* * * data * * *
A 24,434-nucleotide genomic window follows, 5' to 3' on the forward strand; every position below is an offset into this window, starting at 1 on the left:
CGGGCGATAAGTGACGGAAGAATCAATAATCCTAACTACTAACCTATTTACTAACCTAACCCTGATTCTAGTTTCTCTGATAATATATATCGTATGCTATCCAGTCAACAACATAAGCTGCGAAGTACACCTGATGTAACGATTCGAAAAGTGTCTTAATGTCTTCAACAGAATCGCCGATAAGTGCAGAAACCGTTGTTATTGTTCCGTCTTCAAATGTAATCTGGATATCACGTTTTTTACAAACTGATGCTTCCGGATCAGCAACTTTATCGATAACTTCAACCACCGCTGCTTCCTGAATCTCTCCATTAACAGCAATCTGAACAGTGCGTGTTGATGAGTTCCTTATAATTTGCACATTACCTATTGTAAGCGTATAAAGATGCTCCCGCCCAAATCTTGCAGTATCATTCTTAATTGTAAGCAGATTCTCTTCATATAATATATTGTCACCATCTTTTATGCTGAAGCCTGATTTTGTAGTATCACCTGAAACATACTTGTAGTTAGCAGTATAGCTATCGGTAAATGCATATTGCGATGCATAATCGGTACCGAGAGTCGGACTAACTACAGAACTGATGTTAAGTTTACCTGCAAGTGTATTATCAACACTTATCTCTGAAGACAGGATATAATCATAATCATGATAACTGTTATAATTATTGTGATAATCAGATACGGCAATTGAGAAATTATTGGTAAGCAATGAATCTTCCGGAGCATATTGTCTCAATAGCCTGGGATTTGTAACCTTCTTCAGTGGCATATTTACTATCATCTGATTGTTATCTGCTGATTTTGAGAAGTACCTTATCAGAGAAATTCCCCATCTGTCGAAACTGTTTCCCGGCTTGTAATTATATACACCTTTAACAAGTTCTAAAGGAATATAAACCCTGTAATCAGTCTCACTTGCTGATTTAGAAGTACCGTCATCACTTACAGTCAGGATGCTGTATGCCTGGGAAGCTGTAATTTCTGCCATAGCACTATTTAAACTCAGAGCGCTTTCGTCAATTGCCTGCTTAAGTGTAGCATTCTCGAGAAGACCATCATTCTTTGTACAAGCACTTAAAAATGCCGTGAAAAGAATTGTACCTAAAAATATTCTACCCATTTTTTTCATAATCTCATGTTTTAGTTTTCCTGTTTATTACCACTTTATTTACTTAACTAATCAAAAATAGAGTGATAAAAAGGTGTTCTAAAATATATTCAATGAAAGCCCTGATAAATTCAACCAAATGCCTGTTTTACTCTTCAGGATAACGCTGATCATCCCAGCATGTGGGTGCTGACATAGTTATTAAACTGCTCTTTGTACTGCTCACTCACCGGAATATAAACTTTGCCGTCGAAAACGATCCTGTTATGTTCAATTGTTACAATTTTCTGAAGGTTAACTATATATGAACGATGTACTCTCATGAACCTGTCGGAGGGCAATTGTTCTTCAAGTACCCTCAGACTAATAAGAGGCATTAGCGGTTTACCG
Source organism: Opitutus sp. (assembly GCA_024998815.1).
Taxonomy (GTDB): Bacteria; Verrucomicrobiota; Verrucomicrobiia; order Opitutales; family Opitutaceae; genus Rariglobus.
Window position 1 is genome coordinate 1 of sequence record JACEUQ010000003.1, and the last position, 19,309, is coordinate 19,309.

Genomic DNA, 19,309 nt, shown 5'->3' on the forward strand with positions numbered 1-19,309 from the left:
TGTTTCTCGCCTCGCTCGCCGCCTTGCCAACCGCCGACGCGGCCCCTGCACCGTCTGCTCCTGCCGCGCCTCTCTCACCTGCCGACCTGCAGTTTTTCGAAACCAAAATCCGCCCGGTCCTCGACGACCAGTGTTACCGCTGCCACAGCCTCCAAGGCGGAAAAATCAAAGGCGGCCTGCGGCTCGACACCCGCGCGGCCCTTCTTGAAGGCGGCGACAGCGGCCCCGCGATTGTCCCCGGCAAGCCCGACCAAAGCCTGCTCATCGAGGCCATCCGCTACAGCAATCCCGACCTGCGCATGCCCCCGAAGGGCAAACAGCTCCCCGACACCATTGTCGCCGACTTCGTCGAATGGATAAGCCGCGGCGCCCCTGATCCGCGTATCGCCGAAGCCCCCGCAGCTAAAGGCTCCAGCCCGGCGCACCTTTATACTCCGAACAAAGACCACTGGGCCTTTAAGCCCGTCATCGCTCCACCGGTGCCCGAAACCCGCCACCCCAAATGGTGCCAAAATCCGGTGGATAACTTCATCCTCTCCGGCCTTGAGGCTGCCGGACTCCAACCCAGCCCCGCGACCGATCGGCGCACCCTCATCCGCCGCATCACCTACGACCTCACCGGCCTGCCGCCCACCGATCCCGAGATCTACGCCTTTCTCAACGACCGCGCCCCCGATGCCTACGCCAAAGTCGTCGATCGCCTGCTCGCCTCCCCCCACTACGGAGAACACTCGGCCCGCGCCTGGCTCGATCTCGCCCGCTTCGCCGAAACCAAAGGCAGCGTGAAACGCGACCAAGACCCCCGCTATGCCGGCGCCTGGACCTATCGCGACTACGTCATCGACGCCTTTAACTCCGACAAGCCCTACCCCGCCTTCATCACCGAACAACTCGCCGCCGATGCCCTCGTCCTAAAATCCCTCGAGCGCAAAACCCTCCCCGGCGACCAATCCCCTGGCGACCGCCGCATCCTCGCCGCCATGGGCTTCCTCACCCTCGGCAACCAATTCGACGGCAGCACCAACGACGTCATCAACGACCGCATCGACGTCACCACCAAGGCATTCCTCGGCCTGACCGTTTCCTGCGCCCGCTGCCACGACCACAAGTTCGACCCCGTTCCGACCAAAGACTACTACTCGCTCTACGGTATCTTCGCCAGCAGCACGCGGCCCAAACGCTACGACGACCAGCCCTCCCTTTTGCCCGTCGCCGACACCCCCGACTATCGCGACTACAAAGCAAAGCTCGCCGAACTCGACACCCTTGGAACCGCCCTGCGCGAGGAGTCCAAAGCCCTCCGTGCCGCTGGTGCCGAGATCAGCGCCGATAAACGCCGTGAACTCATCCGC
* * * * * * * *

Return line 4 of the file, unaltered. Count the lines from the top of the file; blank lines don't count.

Taxonomy (GTDB): Bacteria; Verrucomicrobiota; Verrucomicrobiia; order Opitutales; family Opitutaceae; genus Rariglobus.